Callum BoothManaging Editor
Callum is the Managing Editor of TNW. He covers the full spectrum of technology, looks after editorial newsletters, and makes the occasional Callum is the Managing Editor of TNW. He covers the full spectrum of technology, looks after editorial newsletters, and makes the occasional odd video.
One of the first things you notice about Amsterdam are the bikes. They’re everywhere: peppering the roads, overflowing from bike racks and, regularly, clogging up the canals. For someone who has grown up in the UK, it’s not simply the 881,000 bikes in the city that are shocking. It’s the fact no one wears helmets. The reasons behind this are multifaceted, but one company is looking to change this.
The Hövding is an airbag-style bicycle helmet designed in Sweden that aims to be unobtrusive, while offering superior protection compared to traditional equipment. The question is: do the Dutch public care? We took the Hövding to the streets of Amsterdam to find out.
Oh, and we set it off in a trampoline park, of course. Watch the whole thing below.
Using the Hövding was a breeze. It was easy to put on and was surprisingly comfortable for something that looks a bit like a fancy dog collar.
The technology inside it is also pretty cool. The airbag is deployed when the accelerometer in the Hövding detects the type of movement experienced in a bike crash, something the company pumped time into tracking and trialling. Each Hövding also has a black box in it, which the company analyses after each accident to improve the experience.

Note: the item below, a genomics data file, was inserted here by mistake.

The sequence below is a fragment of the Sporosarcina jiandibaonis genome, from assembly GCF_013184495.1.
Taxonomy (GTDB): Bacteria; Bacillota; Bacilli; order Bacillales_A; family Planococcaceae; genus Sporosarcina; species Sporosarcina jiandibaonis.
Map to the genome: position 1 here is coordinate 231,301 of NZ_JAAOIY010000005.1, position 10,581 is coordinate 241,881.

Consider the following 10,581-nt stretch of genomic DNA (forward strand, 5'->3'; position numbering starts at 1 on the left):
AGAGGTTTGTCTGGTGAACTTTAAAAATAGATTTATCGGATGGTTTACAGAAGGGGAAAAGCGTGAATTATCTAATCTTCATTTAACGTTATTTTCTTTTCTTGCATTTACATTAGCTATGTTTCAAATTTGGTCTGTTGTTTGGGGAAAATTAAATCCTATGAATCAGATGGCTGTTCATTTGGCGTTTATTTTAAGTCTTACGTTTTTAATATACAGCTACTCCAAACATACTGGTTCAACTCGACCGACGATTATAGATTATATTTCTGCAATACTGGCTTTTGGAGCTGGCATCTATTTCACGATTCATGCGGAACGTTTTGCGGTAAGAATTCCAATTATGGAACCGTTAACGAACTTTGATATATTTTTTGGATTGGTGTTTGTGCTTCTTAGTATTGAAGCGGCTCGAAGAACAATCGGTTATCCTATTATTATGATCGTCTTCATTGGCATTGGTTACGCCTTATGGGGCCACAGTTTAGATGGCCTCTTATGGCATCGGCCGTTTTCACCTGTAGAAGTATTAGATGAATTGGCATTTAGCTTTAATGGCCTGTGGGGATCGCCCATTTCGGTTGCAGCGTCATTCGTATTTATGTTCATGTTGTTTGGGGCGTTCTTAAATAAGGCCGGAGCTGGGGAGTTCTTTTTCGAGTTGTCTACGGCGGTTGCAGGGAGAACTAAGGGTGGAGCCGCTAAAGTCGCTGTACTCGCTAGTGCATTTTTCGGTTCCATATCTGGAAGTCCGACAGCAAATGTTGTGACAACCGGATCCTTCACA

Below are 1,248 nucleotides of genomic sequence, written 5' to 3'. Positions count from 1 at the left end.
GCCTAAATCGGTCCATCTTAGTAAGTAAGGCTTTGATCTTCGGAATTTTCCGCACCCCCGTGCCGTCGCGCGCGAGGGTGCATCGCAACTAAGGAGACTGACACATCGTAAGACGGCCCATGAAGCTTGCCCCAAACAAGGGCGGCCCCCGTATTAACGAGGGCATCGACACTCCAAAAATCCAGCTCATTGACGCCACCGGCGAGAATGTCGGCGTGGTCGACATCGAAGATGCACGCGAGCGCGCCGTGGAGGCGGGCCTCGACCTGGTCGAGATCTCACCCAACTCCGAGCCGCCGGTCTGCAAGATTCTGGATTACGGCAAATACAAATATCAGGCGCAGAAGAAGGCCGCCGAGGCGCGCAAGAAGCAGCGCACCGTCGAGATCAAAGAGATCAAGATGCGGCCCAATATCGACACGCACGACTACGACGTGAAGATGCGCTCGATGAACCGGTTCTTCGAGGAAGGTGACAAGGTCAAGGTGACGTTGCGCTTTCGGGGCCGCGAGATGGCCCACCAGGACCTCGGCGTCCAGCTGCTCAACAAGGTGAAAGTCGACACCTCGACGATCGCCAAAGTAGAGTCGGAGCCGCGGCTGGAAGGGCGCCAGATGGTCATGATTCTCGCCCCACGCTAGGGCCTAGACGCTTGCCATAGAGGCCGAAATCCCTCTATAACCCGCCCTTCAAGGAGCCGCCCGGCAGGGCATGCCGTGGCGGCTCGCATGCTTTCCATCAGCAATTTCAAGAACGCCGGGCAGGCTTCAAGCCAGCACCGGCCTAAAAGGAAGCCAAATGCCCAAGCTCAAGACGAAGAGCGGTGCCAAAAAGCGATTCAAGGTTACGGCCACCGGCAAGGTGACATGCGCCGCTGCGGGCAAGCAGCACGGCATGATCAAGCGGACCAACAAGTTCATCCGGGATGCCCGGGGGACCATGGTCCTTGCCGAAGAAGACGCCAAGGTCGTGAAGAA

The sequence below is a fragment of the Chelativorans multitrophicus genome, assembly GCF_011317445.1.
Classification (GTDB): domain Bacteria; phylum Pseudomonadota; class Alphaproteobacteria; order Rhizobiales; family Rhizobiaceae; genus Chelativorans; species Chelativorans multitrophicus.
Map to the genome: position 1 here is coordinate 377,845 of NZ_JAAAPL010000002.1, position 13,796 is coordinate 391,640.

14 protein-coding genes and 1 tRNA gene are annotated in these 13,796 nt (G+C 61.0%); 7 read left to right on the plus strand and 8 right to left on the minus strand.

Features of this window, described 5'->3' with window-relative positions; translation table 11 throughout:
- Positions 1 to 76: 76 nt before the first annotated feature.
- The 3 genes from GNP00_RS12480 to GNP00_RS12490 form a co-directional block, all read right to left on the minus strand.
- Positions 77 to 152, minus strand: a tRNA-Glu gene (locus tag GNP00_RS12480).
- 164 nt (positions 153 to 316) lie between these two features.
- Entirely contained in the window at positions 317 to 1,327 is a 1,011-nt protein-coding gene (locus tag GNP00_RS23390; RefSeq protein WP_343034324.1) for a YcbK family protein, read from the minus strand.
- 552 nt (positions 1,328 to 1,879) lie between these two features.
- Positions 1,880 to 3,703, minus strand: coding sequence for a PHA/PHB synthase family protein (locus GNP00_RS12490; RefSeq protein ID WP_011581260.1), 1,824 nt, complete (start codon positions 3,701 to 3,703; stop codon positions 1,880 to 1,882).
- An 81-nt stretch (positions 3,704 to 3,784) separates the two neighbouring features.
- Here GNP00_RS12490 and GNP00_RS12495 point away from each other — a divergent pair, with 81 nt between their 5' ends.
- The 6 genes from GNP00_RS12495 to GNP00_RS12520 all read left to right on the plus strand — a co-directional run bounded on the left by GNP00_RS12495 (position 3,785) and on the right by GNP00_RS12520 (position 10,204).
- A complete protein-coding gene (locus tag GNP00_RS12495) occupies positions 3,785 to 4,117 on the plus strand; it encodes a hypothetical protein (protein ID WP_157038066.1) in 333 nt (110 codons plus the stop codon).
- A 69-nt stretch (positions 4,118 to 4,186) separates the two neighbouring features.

You can see an example of this in the video. We tried setting it off with a jump to the side, but it wasn’t until my body was more airborne that it actually inflated. When this happened, there was a strong, bitter, and gas-like smell from the device and, in a split second, my head was rigidly encased. It felt both impressive and safe. And, to be honest, kinda freaky.
There are some glaring issues with the Hövding and the public picked up on them: price and re-use. €299 is a lot of money for a single use item, even though many insurers will cover its cost if you get into an accident. Maybe if you do purchase a Hövding, stumping up for a bit of insurance isn’t the worst idea in the world.
The fact that it needs to be charged to operate – which isn’t surprising when you consider the tech inside – feels… strange. There’s something about having to charge a helmet that seems counter-intuitive, especially when you don’t really see it using the power.
We also have to consider the cultural attitude to helmets. Judging by the Dutch public’s reaction to the device, it seems unlikely that the Hövding will gain traction in countries without a helmet habit or strict cycling laws.
So, who’s it for?
Basically, someone who really, really hates regular helmets, but still wants to be safe. The Hövding is unobtrusive, comfortable and, importantly, won’t mess up your beautiful bouffant while cycling. And, you know, it’ll protect you pretty well too.
Myself? It was fun to use, but I’m probably not going to shell out for one too soon. It is cool though.
If you’ve been looking for a novel way to look after your noggin, you can buy the Hövding here.
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